THE FOLLOWING ARE SOME TIPS FOR ACHIEVING PROPER TECHNIQUE IN FLOURISHING. THESE ARE NOT INTENDED AS A SUBSTITUTE FOR FACE-TO-FACE INSTRUCTION, BUT MERELY AS A LEARNING AIDE. PLEASE ALSO NOTE THAT THERE ARE VERY FEW RULES IN FLOURISHING. I AM NOT ASSERTING THAT MY WAY IS THE ONLY CORRECT METHOD. I AM SIMPLY SHARING WHAT I HAVE FOUND TO WORK BEST IN MY EXPERIENCE.
TYING ON THE STRINGS: The method I prefer for tying the strings onto the sticks is with a clove hitch knot. With most types of strings, this knot is secure and will actually get tighter with flourishing, rather than looser, as with some knots. To tie on the string, make a loop in the string. Hold it secure with your left thumb and forefinger. Now with the other hand make another loop next to the first one.
Place the second loop behind the first loop.
Place the stick through the two loops. Pull the ends of the string to tighten, and it should look like the photo below, with a diagonal across the middle. If your strings are flat rather than rounded, it is best to loosen the knot a bit and get any twists out of the string, then pull the knot tight.
To secure the other end, I prefer a knot that takes both ends around and through, so that the extra sticks out horizontally past the pinky finger. That way the knot and the extra ends of the laces are out of the way.
STRING LENGTH: Lace on your strings as you would to flourish, and then with your stick on your hand, extend your hand as if you were going to shake someone’s hand, fingers together, with the stick dangling on the back side of your hand. The stick should lift up from the back of the hand slightly, at about a 45 degree angle. If the stick hangs straight down, you have too much slack and will have difficulty catching your flourishes. If the stick stands out at a 90 degree angle parallel to the floor, you have not enough slack and will have trouble executing certain flourishes.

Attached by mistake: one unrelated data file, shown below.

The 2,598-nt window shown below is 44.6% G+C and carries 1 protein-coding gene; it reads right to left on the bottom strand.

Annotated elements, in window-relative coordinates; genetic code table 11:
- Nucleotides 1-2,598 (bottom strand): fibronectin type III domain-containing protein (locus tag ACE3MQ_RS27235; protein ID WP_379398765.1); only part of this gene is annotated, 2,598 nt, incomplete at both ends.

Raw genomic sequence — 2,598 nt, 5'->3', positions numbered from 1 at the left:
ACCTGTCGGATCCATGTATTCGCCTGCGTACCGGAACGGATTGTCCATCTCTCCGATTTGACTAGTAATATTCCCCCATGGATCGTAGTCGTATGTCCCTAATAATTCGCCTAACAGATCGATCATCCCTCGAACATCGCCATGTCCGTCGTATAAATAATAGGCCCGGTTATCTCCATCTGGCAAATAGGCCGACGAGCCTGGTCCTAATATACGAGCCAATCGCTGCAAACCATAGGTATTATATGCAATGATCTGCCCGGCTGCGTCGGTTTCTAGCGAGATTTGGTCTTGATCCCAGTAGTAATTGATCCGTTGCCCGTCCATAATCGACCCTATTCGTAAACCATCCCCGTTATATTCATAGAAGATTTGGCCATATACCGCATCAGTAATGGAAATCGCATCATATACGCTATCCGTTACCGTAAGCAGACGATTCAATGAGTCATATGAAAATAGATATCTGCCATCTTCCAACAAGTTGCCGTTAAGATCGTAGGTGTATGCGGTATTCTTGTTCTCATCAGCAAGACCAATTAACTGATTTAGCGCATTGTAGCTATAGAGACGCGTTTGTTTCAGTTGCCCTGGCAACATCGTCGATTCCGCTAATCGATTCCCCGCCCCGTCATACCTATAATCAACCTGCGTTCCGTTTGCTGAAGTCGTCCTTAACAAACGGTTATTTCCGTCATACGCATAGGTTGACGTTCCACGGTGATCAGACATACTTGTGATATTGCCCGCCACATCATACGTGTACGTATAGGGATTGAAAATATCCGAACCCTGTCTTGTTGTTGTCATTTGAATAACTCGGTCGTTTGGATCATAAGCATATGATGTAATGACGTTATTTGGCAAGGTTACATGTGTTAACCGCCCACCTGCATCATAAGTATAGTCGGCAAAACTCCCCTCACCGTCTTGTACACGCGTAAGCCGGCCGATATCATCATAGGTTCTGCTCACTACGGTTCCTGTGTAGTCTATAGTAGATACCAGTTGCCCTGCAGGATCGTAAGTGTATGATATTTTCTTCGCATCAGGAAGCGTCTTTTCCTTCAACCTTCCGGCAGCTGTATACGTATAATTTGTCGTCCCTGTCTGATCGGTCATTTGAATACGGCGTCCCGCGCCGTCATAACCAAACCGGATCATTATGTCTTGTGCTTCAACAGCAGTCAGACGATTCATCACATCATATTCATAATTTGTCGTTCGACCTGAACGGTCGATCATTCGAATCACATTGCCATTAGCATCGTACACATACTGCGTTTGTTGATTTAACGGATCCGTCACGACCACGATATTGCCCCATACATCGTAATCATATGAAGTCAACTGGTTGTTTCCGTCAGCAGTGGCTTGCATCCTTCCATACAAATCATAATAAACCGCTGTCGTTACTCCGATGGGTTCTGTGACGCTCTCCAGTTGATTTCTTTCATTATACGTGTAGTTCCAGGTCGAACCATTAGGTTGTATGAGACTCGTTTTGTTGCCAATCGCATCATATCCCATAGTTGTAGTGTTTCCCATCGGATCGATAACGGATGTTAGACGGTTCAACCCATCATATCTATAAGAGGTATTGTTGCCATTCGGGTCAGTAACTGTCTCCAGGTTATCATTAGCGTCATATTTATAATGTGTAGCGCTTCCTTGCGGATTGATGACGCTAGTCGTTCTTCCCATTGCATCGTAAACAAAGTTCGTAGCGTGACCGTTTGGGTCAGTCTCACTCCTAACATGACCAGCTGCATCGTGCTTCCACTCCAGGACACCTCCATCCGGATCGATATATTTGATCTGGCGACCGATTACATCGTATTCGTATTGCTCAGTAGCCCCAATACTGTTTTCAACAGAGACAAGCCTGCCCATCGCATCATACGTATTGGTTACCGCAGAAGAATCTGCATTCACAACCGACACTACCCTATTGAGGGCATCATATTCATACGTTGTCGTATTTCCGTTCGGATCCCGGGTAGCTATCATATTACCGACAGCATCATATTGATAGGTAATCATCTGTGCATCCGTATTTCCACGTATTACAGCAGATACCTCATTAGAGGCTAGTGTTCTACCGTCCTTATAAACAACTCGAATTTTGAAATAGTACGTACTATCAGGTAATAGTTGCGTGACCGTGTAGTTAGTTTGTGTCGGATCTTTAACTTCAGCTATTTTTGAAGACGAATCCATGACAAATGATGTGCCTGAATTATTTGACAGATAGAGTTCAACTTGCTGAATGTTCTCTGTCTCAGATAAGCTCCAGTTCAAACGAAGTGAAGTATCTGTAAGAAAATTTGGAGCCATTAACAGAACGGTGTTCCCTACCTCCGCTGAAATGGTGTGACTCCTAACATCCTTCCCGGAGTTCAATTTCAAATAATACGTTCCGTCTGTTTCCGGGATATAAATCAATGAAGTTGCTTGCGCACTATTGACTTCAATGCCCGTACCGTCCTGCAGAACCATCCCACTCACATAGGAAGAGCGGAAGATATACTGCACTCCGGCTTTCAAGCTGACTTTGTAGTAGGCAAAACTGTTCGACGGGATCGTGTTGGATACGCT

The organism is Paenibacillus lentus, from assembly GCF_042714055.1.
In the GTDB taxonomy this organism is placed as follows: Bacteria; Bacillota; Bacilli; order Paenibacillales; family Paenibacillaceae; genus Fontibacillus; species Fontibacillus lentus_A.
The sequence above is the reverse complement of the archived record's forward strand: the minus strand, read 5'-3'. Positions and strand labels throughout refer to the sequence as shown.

PUTTING THE STRINGS ON YOUR HANDS: I recommend (at least for practice purposes) no twists between the fingers. Loop the string on the pinky finger, then both of the laces go over the ring and middle fingers and then under the index finger. Securing the strings with twists between the fingers is in my opinion a detriment to learning proper control. Of course, when performing or competing, if you feel it necessary to twist the strings for security, by all means, do. But in practice, if you can learn to control the sticks laced on the way I describe, then you will be forced to learn excellent control. Twisting between the fingers will require more string length, so if you choose to play this way in performance, you will need separate sticks for practice so that each pair can have the proper length strings.
CATCHING THE STICKS: To catch, it is important that your strings are the correct length (see above). While flourishing, spread your fingers; this should make the bead end of the stick pop into the palm side of your hand at the base of the index finger, so that you can grasp it with your thumb and index finger. Once you accomplish this, work toward making the catch subtle, so that it is difficult to discern when you are actually catching.
TWISTING OF STRINGS: It is normal for your laces to twist up when you are learning. This indicates that your technique is not yet correct. Usually you are pushing too hard. When you achieve the proper technique and are able to relax and let the flourish flow, the twisting will stop. It is frustrating because you have to keep stopping and untwisting in order to practice, but just know that everyone deals with this.
For more help with basic technique, consider Tenor Tutor
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